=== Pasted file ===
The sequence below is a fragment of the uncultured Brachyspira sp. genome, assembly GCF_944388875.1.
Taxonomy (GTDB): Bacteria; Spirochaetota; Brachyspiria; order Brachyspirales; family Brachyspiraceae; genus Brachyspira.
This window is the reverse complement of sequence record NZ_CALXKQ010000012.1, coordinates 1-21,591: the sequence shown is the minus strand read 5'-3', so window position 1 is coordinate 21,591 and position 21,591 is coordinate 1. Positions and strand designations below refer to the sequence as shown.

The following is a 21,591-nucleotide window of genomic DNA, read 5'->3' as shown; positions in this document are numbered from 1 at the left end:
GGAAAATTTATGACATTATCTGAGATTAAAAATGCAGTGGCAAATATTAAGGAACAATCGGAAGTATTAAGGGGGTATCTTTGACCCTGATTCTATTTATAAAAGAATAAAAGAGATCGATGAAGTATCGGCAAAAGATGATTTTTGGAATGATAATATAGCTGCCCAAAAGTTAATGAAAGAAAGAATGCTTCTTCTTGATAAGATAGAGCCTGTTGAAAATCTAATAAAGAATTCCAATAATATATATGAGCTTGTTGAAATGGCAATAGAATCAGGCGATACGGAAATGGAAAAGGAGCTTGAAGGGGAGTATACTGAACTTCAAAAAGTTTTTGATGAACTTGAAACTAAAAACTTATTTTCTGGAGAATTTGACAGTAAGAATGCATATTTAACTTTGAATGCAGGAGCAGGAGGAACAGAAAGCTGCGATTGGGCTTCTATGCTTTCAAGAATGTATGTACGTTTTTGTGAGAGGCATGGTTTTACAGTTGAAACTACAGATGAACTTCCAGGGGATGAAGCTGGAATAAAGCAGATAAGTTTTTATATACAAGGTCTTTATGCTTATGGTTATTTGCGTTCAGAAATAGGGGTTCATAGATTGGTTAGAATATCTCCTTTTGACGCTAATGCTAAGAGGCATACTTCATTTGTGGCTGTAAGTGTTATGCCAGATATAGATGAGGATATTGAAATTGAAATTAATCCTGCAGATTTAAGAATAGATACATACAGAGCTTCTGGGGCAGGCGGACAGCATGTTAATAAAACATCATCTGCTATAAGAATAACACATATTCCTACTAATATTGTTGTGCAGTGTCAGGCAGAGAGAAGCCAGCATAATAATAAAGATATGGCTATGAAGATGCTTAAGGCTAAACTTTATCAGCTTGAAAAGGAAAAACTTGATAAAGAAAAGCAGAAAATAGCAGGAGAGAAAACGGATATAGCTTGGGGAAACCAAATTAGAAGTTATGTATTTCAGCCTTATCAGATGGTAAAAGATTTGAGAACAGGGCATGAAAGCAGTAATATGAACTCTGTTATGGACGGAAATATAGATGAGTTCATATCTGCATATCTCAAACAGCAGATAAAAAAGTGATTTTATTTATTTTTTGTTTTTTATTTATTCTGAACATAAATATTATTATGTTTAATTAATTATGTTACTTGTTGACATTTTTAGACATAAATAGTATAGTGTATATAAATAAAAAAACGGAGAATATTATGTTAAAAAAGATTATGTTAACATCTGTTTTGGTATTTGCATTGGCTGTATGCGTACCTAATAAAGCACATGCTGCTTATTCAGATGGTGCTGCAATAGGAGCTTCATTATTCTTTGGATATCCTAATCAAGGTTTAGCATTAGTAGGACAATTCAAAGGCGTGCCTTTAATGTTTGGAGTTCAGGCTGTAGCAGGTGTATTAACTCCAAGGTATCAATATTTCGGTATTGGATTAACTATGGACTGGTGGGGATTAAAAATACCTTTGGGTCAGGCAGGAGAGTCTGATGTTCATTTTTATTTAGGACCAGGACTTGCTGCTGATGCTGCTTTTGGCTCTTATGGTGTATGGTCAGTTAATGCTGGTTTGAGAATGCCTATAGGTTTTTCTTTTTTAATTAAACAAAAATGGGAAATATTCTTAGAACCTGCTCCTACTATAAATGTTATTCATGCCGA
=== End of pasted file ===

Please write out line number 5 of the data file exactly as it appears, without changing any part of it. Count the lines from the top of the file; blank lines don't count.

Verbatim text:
GGAAAATTTATGACATTATCTGAGATTAAAAATGCAGTGGCAAATATTAAGGAACAATCGGAAGTATTAAGGGGGTATCTTTGACCCTGATTCTATTTATAAAAGAATAAAAGAGATCGATGAAGTATCGGCAAAAGATGATTTTTGGAATGATAATATAGCTGCCCAAAAGTTAATGAAAGAAAGAATGCTTCTTCTTGATAAGATAGAGCCTGTTGAAAATCTAATAAAGAATTCCAATAATATATATGAGCTTGTTGAAATGGCAATAGAATCAGGCGATACGGAAATGGAAAAGGAGCTTGAAGGGGAGTATACTGAACTTCAAAAAGTTTTTGATGAACTTGAAACTAAAAACTTATTTTCTGGAGAATTTGACAGTAAGAATGCATATTTAACTTTGAATGCAGGAGCAGGAGGAACAGAAAGCTGCGATTGGGCTTCTATGCTTTCAAGAATGTATGTACGTTTTTGTGAGAGGCATGGTTTTACAGTTGAAACTACAGATGAACTTCCAGGGGATGAAGCTGGAATAAAGCAGATAAGTTTTTATATACAAGGTCTTTATGCTTATGGTTATTTGCGTTCAGAAATAGGGGTTCATAGATTGGTTAGAATATCTCCTTTTGACGCTAATGCTAAGAGGCATACTTCATTTGTGGCTGTAAGTGTTATGCCAGATATAGATGAGGATATTGAAATTGAAATTAATCCTGCAGATTTAAGAATAGATACATACAGAGCTTCTGGGGCAGGCGGACAGCATGTTAATAAAACATCATCTGCTATAAGAATAACACATATTCCTACTAATATTGTTGTGCAGTGTCAGGCAGAGAGAAGCCAGCATAATAATAAAGATATGGCTATGAAGATGCTTAAGGCTAAACTTTATCAGCTTGAAAAGGAAAAACTTGATAAAGAAAAGCAGAAAATAGCAGGAGAGAAAACGGATATAGCTTGGGGAAACCAAATTAGAAGTTATGTATTTCAGCCTTATCAGATGGTAAAAGATTTGAGAACAGGGCATGAAAGCAGTAATATGAACTCTGTTATGGACGGAAATATAGATGAGTTCATATCTGCATATCTCAAACAGCAGATAAAAAAGTGATTTTATTTATTTTTTGTTTTTTATTTATTCTGAACATAAATATTATTATGTTTAATTAATTATGTTACTTGTTGACATTTTTAGACATAAATAGTATAGTGTATATAAATAAAAAAACGGAGAATATTATGTTAAAAAAGATTATGTTAACATCTGTTTTGGTATTTGCATTGGCTGTATGCGTACCTAATAAAGCACATGCTGCTTATTCAGATGGTGCTGCAATAGGAGCTTCATTATTCTTTGGATATCCTAATCAAGGTTTAGCATTAGTAGGACAATTCAAAGGCGTGCCTTTAATGTTTGGAGTTCAGGCTGTAGCAGGTGTATTAACTCCAAGGTATCAATATTTCGGTATTGGATTAACTATGGACTGGTGGGGATTAAAAATACCTTTGGGTCAGGCAGGAGAGTCTGATGTTCATTTTTATTTAGGACCAGGACTTGCTGCTGATGCTGCTTTTGGCTCTTATGGTGTATGGTCAGTTAATGCTGGTTTGAGAATGCCTATAGGTTTTTCTTTTTTAATTAAACAAAAATGGGAAATATTCTTAGAACCTGCTCCTACTATAAATGTTATTCATGCCGA